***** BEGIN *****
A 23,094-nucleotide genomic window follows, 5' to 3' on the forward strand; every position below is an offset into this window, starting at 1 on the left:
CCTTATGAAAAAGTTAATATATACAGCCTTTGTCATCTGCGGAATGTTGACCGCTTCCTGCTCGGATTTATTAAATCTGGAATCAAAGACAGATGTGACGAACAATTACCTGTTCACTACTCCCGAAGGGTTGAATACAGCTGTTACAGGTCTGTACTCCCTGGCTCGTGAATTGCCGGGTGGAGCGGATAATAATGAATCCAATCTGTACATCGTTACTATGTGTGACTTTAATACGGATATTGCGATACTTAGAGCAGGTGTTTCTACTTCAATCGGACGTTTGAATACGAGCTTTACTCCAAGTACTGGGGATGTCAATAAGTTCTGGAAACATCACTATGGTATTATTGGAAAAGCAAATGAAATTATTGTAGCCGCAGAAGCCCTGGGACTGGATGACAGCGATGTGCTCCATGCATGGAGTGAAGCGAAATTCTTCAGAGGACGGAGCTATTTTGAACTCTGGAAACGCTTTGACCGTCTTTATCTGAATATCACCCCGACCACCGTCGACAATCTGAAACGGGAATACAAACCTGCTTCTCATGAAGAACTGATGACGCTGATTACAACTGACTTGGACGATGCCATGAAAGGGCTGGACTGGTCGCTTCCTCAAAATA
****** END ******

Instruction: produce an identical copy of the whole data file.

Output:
A 23,094-nucleotide genomic window follows, 5' to 3' on the forward strand; every position below is an offset into this window, starting at 1 on the left:
CCTTATGAAAAAGTTAATATATACAGCCTTTGTCATCTGCGGAATGTTGACCGCTTCCTGCTCGGATTTATTAAATCTGGAATCAAAGACAGATGTGACGAACAATTACCTGTTCACTACTCCCGAAGGGTTGAATACAGCTGTTACAGGTCTGTACTCCCTGGCTCGTGAATTGCCGGGTGGAGCGGATAATAATGAATCCAATCTGTACATCGTTACTATGTGTGACTTTAATACGGATATTGCGATACTTAGAGCAGGTGTTTCTACTTCAATCGGACGTTTGAATACGAGCTTTACTCCAAGTACTGGGGATGTCAATAAGTTCTGGAAACATCACTATGGTATTATTGGAAAAGCAAATGAAATTATTGTAGCCGCAGAAGCCCTGGGACTGGATGACAGCGATGTGCTCCATGCATGGAGTGAAGCGAAATTCTTCAGAGGACGGAGCTATTTTGAACTCTGGAAACGCTTTGACCGTCTTTATCTGAATATCACCCCGACCACCGTCGACAATCTGAAACGGGAATACAAACCTGCTTCTCATGAAGAACTGATGACGCTGATTACAACTGACTTGGACGATGCCATGAAAGGGCTGGACTGGTCGCTTCCTCAAAATA